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By: Mark Glennon*

You might remember when the capitol lights almost were shut off a couple years ago because the bill wasn’t getting paid. That was avoided but, figuratively, the lights are off.

Consider what the story of House Bill 2584 says about how our General Assembly works. The bill would give a massive windfall to existing bondholders that they didn’t bargain for. But the real story is about how such a bad bill could get as far as it has, unquestioned, and what that shows about how Illinois operates.

The bill would retroactively slap a blanket mortgage on all future tax revenue and fee income to secure repayment of all bonds issued by Illinois towns and cities, both bonds already issued and those to be issued in the future. Why is that important? Because every cent of your local tax money will go to bondholders if needed to pay bonds, not towards government services. And for countless Illinois municipalities that are insolvent or headed that way, bondholders indeed may have to use that mortgage to seize tax dollars to get paid. For those places, if the bill passes, no tax revenue would ever be available for services until bonds get paid in full.

The bill is a bit like Senate Bill 10, which we wrote about a couple weeks ago, but worse.  Senate Bill 10 is about mortgaging revenue that flows from the state to municipalities. This new bill is about tax dollars collected directly by municipalities. It’s worse because it would secure bonds already issued, including general obligation bonds that are usually unsecured. Both bills would put Illinois towns and cities at risk that any bankruptcy (whether a formal bankruptcy or not) would become an assetless bankruptcy — a hopelessly “collabered up” zombie — as we’ve described earlier. And they would give priority to bonds over unsecured creditors, which include pensioners for the unfunded portion of their pensions.

The rationale for the bill is that it would lower municipal borrowing costs because the debt would be secured. That’s no reason to secure bonds already issued, which is a pointless giveaway. In fact, securing old bonds could raise future borrowing costs because the available collateral — tax money — would have to be shared with old bondholders. Also, the bill would simply make borrowing easier. Is that really what we need — more borrowing and more mortgages on public assets? At a minimum, the bill should be limited to future borrowing and it should be optional for the municipality. As written, the mortgage is automatic and mandatory. In my view, nothing should be done to make borrowing easier unless we closely revisit borrowing caps.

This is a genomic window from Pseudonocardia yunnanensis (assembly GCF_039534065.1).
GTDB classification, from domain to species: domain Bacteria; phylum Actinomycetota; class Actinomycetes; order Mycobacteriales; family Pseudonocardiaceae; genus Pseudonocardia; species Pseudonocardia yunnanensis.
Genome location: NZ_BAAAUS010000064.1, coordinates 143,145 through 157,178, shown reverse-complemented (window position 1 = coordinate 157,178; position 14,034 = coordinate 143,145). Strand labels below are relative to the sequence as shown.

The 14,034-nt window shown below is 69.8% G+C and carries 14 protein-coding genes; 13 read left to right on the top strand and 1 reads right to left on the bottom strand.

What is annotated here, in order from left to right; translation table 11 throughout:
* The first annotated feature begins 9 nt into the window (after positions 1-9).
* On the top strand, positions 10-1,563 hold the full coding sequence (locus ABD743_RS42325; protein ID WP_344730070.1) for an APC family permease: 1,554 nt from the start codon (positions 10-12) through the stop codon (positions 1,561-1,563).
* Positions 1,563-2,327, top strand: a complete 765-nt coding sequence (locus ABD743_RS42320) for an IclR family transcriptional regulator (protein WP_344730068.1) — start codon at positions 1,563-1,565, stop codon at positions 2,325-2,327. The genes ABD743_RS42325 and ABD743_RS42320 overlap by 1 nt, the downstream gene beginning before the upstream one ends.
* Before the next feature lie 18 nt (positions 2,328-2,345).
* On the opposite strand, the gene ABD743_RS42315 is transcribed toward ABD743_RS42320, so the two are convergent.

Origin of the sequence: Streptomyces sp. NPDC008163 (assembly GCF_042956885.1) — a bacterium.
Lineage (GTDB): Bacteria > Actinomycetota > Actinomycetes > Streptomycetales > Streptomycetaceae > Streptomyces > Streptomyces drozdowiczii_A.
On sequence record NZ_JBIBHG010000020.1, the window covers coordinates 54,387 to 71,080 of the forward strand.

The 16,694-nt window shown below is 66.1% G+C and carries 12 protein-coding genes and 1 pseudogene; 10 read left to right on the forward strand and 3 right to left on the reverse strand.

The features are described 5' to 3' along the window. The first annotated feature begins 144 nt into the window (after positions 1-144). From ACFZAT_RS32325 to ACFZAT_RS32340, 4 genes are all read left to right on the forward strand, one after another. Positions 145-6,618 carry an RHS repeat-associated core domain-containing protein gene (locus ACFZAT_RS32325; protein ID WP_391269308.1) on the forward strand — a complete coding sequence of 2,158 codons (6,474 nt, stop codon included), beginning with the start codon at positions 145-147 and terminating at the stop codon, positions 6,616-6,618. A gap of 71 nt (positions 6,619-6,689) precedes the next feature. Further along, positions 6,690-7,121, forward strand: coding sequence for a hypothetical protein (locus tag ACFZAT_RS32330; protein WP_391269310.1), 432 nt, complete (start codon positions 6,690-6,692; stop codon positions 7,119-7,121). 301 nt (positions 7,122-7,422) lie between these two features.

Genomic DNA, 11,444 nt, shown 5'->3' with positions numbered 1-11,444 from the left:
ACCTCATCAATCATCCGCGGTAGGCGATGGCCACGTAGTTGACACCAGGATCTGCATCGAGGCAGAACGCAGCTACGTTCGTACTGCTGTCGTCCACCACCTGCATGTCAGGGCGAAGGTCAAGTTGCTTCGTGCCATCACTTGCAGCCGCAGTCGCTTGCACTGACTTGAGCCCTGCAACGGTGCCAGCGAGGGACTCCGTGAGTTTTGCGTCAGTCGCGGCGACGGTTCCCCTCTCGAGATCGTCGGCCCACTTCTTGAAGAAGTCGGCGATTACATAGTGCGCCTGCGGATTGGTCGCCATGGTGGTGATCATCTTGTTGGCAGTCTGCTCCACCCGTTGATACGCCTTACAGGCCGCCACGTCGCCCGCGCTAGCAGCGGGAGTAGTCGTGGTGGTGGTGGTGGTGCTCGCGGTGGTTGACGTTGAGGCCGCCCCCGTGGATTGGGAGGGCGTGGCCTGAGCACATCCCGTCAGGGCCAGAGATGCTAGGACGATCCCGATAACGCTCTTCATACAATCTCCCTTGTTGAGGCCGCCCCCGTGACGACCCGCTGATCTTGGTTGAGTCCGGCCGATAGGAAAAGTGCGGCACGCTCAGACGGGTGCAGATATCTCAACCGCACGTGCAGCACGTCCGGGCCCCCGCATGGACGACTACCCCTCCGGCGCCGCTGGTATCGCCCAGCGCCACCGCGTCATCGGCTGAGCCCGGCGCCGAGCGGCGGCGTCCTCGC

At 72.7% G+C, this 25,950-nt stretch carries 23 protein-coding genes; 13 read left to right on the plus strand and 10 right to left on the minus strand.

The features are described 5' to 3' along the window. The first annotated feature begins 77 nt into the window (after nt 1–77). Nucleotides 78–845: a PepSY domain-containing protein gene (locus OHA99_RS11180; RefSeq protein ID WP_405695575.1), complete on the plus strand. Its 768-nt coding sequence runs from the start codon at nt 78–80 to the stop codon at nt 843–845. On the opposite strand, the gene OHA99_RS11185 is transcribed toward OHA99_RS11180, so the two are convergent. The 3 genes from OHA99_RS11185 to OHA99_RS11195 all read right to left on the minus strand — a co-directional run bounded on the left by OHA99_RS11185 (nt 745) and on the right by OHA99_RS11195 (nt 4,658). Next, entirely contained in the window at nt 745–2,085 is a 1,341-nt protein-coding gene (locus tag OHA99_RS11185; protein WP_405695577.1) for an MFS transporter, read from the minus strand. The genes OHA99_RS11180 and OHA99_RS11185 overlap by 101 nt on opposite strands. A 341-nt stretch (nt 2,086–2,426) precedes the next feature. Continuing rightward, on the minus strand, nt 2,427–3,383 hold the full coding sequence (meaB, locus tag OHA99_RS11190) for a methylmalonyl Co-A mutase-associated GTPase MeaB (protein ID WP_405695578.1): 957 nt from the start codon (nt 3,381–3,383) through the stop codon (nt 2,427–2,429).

The scary part is how such a bill could get so far without being questioned. It has already passed committee and two readings with no questions or objections being raised. Passage by the House is imminent.

I called the bill’s sponsor today, Rep. Anthony DeLuca (D-Chicago Heights). He had not considered the issues I’ve raised. Why not? Because, he told, me, you can reasonably assume that any valid concerns would have been raised by legislators, the press, lobbyists and committee staffs. Indeed, no objections have been raised on either side of the aisle or by the governor’s staff, I’m told. And nothing in the media.

That’s what’s so horrible. Is there nobody with some financial sense to raise the questions I have, which are obvious? But that’s how Springfield works: A lobbyist goes to a well-intentioned legislator, as I think DeLuca is, and says “here’s a bill to lower borrowing costs.” Legislator has the bill drafted and assumes somebody who understands it will fix it or critique it. Nobody does so it must be fine.

Except for one legislator, that is. I said earlier the lights are out in Springfield. Not entirely. At least one candle burns brightly — Rep. Jeanne Ives (R-Wheaton). She’s not even on the committee responsible for this bill, but she routinely sits on the House floor and actually listens to what’s going on, which almost nobody else does. She was alarmed and alerted me to the bill this afternoon.

“This happens all the time,” she told me today. “This is routine. Things get voted on that aren’t vetted and aren’t understood,” she said in exasperation.

I’m guessing the bill now will be killed or changed significantly, thanks to Ives who will fight it and maybe also to this article. But what kind of government is this? A legislator calls me, laying on my couch in my underwear with a beer, a computer and my dog, and that’s how a bad bill gets exposed?

Just kidding about the underwear and the beer. Wish I were kidding about how Springfield works.

Update 3/15/17: Word today is that the bill has at least been slowed down and is getting a closer look. Ives may have saved taxpayers billions of dollars — no exaggeration.

Mark Glennon is founder of Wirepoints. Opinions expressed are his own.

 

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